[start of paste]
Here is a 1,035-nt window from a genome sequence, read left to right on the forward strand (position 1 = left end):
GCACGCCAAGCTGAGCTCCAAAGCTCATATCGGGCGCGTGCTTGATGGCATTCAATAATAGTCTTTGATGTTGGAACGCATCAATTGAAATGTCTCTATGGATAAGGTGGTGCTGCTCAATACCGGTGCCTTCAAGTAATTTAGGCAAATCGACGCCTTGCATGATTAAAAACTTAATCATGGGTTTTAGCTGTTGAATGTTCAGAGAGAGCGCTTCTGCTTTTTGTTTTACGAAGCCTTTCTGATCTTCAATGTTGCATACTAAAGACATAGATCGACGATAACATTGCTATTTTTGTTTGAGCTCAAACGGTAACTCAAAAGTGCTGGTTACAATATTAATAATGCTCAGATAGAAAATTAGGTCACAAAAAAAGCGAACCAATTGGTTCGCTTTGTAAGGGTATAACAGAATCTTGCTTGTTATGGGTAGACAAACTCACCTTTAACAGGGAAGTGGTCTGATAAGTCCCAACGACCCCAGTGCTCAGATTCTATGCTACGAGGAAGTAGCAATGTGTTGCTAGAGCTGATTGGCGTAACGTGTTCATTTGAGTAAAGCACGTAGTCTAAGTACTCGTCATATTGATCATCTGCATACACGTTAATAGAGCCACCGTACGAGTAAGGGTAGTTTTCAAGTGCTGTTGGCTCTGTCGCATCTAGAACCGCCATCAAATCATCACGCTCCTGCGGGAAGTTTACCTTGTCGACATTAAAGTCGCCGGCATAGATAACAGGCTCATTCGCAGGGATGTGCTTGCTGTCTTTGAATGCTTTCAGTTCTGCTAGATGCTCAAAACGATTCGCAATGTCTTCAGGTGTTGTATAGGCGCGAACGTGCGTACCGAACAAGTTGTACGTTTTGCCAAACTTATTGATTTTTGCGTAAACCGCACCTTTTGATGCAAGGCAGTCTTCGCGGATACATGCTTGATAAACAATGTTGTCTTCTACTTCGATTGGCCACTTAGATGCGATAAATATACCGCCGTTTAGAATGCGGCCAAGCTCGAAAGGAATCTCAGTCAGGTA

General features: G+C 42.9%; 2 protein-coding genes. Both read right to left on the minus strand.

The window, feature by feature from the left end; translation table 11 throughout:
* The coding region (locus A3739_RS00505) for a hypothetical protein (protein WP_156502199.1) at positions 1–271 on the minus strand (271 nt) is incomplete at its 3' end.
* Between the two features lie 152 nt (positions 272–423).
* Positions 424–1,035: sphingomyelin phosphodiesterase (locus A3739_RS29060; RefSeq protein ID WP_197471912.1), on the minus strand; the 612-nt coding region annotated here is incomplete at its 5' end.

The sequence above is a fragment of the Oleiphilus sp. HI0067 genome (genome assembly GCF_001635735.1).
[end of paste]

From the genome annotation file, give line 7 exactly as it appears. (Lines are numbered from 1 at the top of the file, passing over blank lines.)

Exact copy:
* Positions 424–1,035: sphingomyelin phosphodiesterase (locus A3739_RS29060; RefSeq protein ID WP_197471912.1), on the minus strand; the 612-nt coding region annotated here is incomplete at its 5' end.